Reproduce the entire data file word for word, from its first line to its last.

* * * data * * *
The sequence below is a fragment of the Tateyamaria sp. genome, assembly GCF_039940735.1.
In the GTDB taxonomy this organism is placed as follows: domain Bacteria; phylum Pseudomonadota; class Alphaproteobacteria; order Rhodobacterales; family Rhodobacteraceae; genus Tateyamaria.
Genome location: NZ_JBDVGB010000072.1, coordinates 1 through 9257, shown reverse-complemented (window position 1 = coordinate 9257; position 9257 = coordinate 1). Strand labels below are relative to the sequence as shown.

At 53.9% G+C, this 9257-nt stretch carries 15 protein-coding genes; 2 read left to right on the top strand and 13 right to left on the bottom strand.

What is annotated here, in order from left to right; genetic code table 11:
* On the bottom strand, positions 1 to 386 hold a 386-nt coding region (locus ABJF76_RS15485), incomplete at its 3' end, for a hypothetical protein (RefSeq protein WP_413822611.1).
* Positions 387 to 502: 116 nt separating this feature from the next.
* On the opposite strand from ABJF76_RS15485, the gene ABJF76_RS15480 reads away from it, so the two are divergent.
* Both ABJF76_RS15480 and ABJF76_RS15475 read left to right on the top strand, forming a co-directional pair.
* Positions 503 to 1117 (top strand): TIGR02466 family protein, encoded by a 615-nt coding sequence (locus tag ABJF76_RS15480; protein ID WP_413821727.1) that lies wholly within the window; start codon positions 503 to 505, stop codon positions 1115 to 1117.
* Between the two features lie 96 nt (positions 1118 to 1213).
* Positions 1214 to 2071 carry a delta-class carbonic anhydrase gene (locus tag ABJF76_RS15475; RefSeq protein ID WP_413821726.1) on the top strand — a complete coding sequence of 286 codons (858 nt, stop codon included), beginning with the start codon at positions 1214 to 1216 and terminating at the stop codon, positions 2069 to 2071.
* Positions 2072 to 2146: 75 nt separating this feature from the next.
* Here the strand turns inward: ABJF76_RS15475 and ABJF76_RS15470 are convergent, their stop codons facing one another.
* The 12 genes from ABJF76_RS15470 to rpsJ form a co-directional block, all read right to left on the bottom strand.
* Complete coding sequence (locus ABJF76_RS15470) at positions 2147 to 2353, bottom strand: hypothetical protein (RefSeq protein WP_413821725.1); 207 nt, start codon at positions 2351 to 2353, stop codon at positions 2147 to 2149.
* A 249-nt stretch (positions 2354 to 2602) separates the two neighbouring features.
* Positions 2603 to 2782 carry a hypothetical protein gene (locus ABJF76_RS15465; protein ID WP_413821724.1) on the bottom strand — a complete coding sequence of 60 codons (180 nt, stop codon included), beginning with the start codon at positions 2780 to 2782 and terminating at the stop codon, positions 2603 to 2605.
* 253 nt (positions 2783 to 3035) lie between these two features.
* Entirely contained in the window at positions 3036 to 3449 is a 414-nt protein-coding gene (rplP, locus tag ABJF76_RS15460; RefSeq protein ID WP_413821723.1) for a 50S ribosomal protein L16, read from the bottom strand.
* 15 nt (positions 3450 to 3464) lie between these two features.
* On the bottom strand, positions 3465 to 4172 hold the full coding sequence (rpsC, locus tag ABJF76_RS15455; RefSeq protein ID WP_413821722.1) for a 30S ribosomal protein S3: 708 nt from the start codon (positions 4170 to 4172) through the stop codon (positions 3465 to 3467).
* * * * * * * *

The sequence below is a fragment of the Tateyamaria sp. genome, assembly GCF_039940735.1.
In the GTDB taxonomy this organism is placed as follows: domain Bacteria; phylum Pseudomonadota; class Alphaproteobacteria; order Rhodobacterales; family Rhodobacteraceae; genus Tateyamaria.
Genome location: NZ_JBDVGB010000072.1, coordinates 1 through 9257, shown reverse-complemented (window position 1 = coordinate 9257; position 9257 = coordinate 1). Strand labels below are relative to the sequence as shown.

At 53.9% G+C, this 9257-nt stretch carries 15 protein-coding genes; 2 read left to right on the top strand and 13 right to left on the bottom strand.

What is annotated here, in order from left to right; genetic code table 11:
* On the bottom strand, positions 1 to 386 hold a 386-nt coding region (locus ABJF76_RS15485), incomplete at its 3' end, for a hypothetical protein (RefSeq protein WP_413822611.1).
* Positions 387 to 502: 116 nt separating this feature from the next.
* On the opposite strand from ABJF76_RS15485, the gene ABJF76_RS15480 reads away from it, so the two are divergent.
* Both ABJF76_RS15480 and ABJF76_RS15475 read left to right on the top strand, forming a co-directional pair.
* Positions 503 to 1117 (top strand): TIGR02466 family protein, encoded by a 615-nt coding sequence (locus tag ABJF76_RS15480; protein ID WP_413821727.1) that lies wholly within the window; start codon positions 503 to 505, stop codon positions 1115 to 1117.
* Between the two features lie 96 nt (positions 1118 to 1213).
* Positions 1214 to 2071 carry a delta-class carbonic anhydrase gene (locus tag ABJF76_RS15475; RefSeq protein ID WP_413821726.1) on the top strand — a complete coding sequence of 286 codons (858 nt, stop codon included), beginning with the start codon at positions 1214 to 1216 and terminating at the stop codon, positions 2069 to 2071.
* Positions 2072 to 2146: 75 nt separating this feature from the next.
* Here the strand turns inward: ABJF76_RS15475 and ABJF76_RS15470 are convergent, their stop codons facing one another.
* The 12 genes from ABJF76_RS15470 to rpsJ form a co-directional block, all read right to left on the bottom strand.
* Complete coding sequence (locus ABJF76_RS15470) at positions 2147 to 2353, bottom strand: hypothetical protein (RefSeq protein WP_413821725.1); 207 nt, start codon at positions 2351 to 2353, stop codon at positions 2147 to 2149.
* A 249-nt stretch (positions 2354 to 2602) separates the two neighbouring features.
* Positions 2603 to 2782 carry a hypothetical protein gene (locus ABJF76_RS15465; protein ID WP_413821724.1) on the bottom strand — a complete coding sequence of 60 codons (180 nt, stop codon included), beginning with the start codon at positions 2780 to 2782 and terminating at the stop codon, positions 2603 to 2605.
* 253 nt (positions 2783 to 3035) lie between these two features.
* Entirely contained in the window at positions 3036 to 3449 is a 414-nt protein-coding gene (rplP, locus tag ABJF76_RS15460; RefSeq protein ID WP_413821723.1) for a 50S ribosomal protein L16, read from the bottom strand.
* 15 nt (positions 3450 to 3464) lie between these two features.
* On the bottom strand, positions 3465 to 4172 hold the full coding sequence (rpsC, locus tag ABJF76_RS15455; RefSeq protein ID WP_413821722.1) for a 30S ribosomal protein S3: 708 nt from the start codon (positions 4170 to 4172) through the stop codon (positions 3465 to 3467).